min_throws = least_throws[ladder_start_pos];
				predecessor[pos] = ladder_start_pos;
			}
		}

		least_throws[pos] = min_throws;
	}
	return least_throws[MAX_POSITIONS_ON_BOARD];
}



Java


/*isSnake: if there is a snake at position 20, isSnake[20] is true
ladder: if there is a ladder from position 30 to 44, then ladder[44] = 30.
	if there is no ladder at location 90 then ladder[90] = -1
predecessor: this array has the previous board position from where we came to 
	current position with least number of dice throws. If predecessor[100]   
	= 95, then we reached 100 from 95. It is computed and returned. 
Return value: least number of throws to reach the final position on the board
*/
public static int findLeastThrows(boolean[] isSnake, int[] ladder, 
					int[] predecessor) {
	/*for a particular position pos on board, leastThrows[pos] will store
	the least number of dice throws required to reach the position*/
	int[] leastThrows = new int [MAX_POSITIONS_ON_BOARD + 1];

	/*All positions from 1 to 6 can be reached from a single dice throw*/
	int pos;
	for (pos = 1; pos <= 6; pos++) {
		leastThrows[pos] = 1;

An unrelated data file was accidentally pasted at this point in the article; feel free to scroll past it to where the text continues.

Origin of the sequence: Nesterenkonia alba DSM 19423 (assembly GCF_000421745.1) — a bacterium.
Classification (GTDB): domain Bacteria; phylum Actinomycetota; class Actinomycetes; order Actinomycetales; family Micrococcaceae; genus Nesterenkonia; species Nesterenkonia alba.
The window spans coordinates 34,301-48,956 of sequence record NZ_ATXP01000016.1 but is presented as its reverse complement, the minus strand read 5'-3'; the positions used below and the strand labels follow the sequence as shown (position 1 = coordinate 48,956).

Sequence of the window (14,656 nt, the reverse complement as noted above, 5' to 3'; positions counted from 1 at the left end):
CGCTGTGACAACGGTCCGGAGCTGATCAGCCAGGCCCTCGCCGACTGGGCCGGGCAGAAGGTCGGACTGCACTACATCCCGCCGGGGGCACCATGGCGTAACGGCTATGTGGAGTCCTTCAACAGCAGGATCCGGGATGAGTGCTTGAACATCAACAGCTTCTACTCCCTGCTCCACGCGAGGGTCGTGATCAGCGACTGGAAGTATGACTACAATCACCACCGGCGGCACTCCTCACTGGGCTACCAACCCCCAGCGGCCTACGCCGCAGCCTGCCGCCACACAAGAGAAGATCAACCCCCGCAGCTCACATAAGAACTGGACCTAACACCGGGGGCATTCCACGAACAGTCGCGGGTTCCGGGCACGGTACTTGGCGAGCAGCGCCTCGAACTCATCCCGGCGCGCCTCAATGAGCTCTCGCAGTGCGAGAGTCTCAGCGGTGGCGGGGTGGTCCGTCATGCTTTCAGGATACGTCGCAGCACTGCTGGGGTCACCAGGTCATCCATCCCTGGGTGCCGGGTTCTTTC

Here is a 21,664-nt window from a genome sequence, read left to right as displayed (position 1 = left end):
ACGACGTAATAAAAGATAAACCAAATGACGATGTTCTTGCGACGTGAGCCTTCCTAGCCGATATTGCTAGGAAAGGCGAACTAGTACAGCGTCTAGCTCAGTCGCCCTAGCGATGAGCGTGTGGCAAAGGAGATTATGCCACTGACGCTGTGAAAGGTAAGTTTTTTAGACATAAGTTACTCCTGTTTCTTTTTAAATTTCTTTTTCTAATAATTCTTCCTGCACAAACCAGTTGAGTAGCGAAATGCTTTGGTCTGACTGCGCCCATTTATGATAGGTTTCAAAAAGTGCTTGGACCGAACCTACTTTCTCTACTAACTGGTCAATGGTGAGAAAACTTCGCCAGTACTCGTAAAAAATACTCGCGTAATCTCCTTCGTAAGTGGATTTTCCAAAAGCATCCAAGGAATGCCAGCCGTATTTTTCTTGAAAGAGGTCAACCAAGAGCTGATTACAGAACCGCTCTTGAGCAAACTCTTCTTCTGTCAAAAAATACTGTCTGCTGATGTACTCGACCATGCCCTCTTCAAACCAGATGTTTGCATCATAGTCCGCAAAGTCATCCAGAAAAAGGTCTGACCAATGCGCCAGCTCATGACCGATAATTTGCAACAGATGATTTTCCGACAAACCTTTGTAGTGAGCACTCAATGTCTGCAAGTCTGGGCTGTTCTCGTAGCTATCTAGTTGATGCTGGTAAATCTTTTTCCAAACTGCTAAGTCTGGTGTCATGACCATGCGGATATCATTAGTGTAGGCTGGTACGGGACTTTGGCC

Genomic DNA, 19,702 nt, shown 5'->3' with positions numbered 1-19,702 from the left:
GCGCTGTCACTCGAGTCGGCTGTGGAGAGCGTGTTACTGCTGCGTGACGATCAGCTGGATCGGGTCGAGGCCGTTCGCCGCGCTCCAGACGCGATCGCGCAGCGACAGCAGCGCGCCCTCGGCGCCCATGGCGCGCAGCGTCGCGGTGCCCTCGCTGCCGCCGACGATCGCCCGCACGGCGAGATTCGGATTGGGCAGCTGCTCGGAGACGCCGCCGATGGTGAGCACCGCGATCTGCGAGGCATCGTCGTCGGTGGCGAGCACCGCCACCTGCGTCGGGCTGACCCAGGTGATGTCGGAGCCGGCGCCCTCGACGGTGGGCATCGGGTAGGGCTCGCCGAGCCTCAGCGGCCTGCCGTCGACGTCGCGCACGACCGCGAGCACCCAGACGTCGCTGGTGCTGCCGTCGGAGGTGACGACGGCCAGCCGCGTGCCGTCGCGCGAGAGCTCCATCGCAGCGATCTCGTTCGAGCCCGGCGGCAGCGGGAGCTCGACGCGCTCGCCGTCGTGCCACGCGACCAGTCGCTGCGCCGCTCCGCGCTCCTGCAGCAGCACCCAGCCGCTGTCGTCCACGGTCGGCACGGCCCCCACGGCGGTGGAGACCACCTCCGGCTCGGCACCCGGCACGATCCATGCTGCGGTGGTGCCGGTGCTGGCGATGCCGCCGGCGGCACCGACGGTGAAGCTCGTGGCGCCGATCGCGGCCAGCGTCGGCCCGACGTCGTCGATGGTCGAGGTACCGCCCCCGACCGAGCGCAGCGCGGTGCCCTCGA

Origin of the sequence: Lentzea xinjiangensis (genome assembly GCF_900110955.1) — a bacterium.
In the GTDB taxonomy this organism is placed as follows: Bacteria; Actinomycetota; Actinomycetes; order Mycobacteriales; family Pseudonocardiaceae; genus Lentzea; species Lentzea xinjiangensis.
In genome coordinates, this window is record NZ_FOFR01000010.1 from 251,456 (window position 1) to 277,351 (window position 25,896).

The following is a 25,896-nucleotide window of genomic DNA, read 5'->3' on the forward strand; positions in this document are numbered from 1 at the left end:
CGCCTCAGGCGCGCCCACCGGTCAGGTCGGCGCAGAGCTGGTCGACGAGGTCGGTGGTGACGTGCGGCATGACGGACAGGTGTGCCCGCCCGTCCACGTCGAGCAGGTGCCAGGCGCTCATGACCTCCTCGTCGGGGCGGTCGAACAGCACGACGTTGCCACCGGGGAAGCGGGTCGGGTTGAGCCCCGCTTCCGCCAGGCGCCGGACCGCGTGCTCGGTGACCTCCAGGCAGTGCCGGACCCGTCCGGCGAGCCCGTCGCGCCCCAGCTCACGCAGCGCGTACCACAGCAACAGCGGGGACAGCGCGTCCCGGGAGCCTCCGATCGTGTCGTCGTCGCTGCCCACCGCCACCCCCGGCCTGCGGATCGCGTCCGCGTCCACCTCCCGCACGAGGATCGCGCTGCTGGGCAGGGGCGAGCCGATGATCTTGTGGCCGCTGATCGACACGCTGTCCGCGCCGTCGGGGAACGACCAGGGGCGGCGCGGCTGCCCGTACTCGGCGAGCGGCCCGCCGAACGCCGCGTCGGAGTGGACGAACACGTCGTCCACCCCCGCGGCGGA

predecessor[pos] = 0;
	}

	for (pos = 7; pos <= MAX_POSITIONS_ON_BOARD; ++pos) {
		int minThrows = MAX_POSITIONS_ON_BOARD;

		/*Find how many dice throws are needed to reach pos from any of
		the 6 previous cells*/
		for (int i = 1; i <= 6; ++i) {
			int prevPos = pos - i;

			if (isSnake[prevPos])
				continue;

			/*Pick minimum throws needed from the 6 previous cells*/
			if (leastThrows[prevPos] + 1 < minThrows) {
				minThrows = leastThrows[prevPos] + 1;
				predecessor[pos] = prevPos;
			}
		}

		/*Suppose we are at pos = 14 and ladder[14] = 4, then there is 
		a ladder from 4 to 14. So number of dice throws needed to reach 
		14 = number of dice throws needed to reach position 4*/
		int ladderStartPos = ladder[pos];
		if (ladderStartPos != -1) {
			if (leastThrows[ladderStartPos] < minThrows) {
				minThrows = leastThrows[ladderStartPos];
				predecessor[pos] = ladderStartPos;
			}
		}

		leastThrows[pos] = minThrows;
	}
	return leastThrows[MAX_POSITIONS_ON_BOARD];
}



Python


#is_snake: if there is a snake at position 20, is_snake[20] is set to True
#ladder:  if there is a ladder from position 30 to 44, then ladder[44] = 30.
#	if there is no ladder at location 90 then ladder[90] = -1
#Return value:  1. least number of throws to reach the position on the board
#		2. predecessor list
def find_least_throws(is_snake, ladder) :

	#for a particular position pos on the board, least_throws[pos] will store
	#the least number of dice throws required to reach the position
	least_throws = [0] * (MAX_POSITIONS_ON_BOARD + 1)

	#predecessor list has the previous board position from where we came to 
	#current position with least number of dice throws. If predecessor[100]   
	# = 95, then we reached 100 from 95.